“It should be obvious from simple arithmetic that population growth is on a direct collision course with increasingly scarce resources.” -Jeremy Grantham
The notion of peak water probably sounds crazy to most people. The earth is 70% covered by water. The water cycle replenishes water on a continuous basis. The global warming enthusiasts tell us that glaciers are melting and oceans are rising. This should make water more plentiful. But, as they say in the real estate business – Location, Location, Location. Freshwater shortages in the wrong places could have calamitous consequences to those regions, worldwide commodity prices, the economic future of nations with water shortages and possible war. Regional water scarcity means water usage exceeds the annual natural replenishment from the water cycle. The impact of water scarcity can be far reaching. It can lead to food shortages, famine, and starvation. Many nations, regions and states have mismanaged their water resources, and they will have to suffer the long-term consequences.
The peak oil debate gets a tremendous amount of press and generates heated disagreements on both sides. The focus on peak oil has permitted the future water crisis to stay under the radar. As usual, myopic self serving politicians have ignored resource issues for the last 30 years. These were 30 years of debt financed good times with relatively low prices for all natural resources and commodities. The end of this period of low prices is nigh. The brilliant investment manager Jeremy Grantham lays out the future in his recent newsletter:
“We must prepare ourselves for waves of higher resource prices and periods of shortages unlike anything we have faced outside of wartime conditions. In fact, I believe we are already several years into this painful transition but are still mostly invested in denying it.”
The following chart provides a useful comparison of oil and water as resources. While oil is non-renewable and limited, it is replaceable by other more costly alternatives. Water is renewable and relatively unlimited, but there is no substitute and it is only useful in the precise places. The Southwest region of the United States, our fastest growing region, has considerable freshwater constraints and could ultimately run out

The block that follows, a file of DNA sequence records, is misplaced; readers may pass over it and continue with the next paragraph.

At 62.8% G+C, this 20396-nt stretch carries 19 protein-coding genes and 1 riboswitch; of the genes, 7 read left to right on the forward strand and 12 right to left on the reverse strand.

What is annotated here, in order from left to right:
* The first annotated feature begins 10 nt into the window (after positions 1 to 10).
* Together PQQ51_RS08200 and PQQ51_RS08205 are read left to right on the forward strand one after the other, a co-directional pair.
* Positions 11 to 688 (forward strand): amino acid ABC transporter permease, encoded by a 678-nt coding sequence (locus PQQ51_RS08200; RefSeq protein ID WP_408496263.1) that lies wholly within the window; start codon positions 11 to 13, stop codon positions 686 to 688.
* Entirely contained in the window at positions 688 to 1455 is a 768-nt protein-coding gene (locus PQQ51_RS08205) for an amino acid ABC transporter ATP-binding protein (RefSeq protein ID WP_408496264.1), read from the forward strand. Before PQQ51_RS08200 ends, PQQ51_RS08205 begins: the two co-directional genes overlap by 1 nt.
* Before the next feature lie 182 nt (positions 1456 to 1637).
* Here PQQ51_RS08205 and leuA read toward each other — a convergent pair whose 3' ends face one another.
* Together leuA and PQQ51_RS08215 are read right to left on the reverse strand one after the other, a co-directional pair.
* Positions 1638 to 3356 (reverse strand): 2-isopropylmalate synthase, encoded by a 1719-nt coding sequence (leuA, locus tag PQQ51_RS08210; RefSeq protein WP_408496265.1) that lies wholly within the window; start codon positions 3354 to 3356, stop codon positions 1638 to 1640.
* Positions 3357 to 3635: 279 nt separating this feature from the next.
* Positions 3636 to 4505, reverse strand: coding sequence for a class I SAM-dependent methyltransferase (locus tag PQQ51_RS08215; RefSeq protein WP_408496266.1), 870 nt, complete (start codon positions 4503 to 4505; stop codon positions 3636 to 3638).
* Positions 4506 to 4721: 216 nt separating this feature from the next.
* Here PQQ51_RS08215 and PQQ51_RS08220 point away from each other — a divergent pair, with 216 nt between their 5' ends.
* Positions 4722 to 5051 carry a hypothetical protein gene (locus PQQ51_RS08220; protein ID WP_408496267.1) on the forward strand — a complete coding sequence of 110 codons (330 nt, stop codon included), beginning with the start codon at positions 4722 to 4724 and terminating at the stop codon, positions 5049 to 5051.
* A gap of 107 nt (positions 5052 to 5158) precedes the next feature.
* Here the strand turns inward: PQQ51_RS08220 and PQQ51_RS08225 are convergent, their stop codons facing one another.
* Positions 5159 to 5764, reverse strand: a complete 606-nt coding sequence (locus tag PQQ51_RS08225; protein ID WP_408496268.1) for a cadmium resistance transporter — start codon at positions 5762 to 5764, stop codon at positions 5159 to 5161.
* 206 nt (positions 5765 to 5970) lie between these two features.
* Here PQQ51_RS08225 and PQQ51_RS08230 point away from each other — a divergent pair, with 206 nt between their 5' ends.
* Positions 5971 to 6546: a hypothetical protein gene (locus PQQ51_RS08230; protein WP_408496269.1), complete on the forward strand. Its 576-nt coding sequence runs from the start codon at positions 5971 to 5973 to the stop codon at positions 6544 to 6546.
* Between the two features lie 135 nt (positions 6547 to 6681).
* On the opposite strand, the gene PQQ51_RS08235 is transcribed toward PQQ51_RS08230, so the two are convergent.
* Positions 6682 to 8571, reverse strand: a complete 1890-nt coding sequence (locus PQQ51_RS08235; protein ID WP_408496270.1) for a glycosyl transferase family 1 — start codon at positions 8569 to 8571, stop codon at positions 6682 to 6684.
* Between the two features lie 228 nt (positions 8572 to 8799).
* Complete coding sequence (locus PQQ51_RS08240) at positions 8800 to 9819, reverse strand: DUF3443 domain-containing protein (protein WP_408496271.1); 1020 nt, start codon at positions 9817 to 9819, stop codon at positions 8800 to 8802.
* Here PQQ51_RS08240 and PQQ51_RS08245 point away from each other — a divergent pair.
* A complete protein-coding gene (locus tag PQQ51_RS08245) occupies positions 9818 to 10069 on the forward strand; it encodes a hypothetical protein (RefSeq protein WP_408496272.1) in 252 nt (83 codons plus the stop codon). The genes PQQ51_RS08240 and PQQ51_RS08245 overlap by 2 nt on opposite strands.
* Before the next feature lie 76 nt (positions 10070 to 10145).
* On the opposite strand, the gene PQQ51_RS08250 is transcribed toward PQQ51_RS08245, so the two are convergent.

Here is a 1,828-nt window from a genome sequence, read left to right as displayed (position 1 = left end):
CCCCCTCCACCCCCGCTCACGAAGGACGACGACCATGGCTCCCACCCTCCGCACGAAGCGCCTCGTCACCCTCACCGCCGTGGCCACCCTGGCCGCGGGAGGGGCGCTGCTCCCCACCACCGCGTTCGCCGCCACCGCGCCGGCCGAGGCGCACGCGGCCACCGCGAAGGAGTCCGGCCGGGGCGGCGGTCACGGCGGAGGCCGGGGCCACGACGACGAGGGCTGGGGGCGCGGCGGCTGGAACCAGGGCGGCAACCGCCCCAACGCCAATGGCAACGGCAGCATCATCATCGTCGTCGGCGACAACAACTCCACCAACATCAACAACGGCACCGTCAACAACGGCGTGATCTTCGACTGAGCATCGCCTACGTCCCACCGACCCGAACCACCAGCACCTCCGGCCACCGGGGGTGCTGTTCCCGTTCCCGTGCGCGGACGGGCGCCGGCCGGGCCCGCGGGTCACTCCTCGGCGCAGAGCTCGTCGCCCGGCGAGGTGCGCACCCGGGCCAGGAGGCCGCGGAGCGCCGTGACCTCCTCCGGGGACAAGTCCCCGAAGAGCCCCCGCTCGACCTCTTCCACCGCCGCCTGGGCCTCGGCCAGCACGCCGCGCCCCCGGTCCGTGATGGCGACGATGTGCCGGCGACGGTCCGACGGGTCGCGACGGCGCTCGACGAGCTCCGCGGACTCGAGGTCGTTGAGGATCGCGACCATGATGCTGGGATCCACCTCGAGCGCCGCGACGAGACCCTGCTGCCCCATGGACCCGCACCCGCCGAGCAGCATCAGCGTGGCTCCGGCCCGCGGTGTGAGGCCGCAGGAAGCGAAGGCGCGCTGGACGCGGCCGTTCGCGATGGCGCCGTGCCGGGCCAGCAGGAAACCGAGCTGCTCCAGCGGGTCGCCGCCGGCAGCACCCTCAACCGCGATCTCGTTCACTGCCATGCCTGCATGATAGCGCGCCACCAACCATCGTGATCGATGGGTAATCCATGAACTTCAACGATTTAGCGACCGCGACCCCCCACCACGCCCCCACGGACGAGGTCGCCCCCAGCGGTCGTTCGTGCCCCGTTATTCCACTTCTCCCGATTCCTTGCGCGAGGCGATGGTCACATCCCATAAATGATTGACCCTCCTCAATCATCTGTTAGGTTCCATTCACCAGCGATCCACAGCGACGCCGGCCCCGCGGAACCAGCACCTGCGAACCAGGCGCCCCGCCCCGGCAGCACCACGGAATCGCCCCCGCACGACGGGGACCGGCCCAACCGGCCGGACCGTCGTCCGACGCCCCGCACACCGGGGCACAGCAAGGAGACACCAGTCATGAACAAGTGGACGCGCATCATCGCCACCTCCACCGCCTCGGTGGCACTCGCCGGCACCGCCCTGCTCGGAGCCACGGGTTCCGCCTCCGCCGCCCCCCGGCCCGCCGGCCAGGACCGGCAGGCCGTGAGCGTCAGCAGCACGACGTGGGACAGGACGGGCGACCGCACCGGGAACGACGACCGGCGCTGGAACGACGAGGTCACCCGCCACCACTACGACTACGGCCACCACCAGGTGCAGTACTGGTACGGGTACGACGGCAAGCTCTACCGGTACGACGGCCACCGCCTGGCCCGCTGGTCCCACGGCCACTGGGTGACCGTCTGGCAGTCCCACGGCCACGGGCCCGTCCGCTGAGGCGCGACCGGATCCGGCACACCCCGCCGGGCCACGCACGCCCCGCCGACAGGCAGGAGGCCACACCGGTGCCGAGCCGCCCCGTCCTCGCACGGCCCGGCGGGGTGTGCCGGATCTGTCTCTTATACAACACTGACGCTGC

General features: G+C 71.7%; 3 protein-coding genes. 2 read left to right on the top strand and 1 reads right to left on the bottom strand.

So, I got lucky and somehow predicted Q2 GDP the night before the release (as a friend of mine told me, "even the blind chicken gets the kernel of corn"), BUT I’ll try again. Economists (smarter than me) are predicting a month over month CPI print of 0.0%. I’ll go on record here that it will come in lower. To understand my reasoning, lets take a look at details from today’s July import price levels release. Marketwatch reported:
Prices of imported goods fell 0.7% in July, the first decrease since January as petroleum prices declined, the Labor Department estimated Thursday.
Analysts polled by MarketWatch had expected the import price index to fall 0.1%.
Import prices were down 19.3% in the past year, the largest annual decline since the data were first published in 1982. In June, the import price index rose a revised 2.6%, compared with a prior estimate of a 3.2% gain.
In July, imported petroleum prices fell 2.8%, the first decrease since January. The petroleum imports price index is down 49.9% over 12 months. Non-petroleum import prices fell 0.2% in July, and are down 7.3% for the year, the largest 12-month decline since the data began publication in 1985.
We can see below that the change in the import price level was largely driven by the change in fuel (i.e. petroleum) prices.
Now the significance. There has been a very strong relationship between the price level of imports and broad CPI, as changes in the price of petroleum has been the main driver of CPI. Thus, the fact that July’s import prices declined makes me think we may be in for a surprise regarding July’s CPI print. The below chart shows the longer term relationship.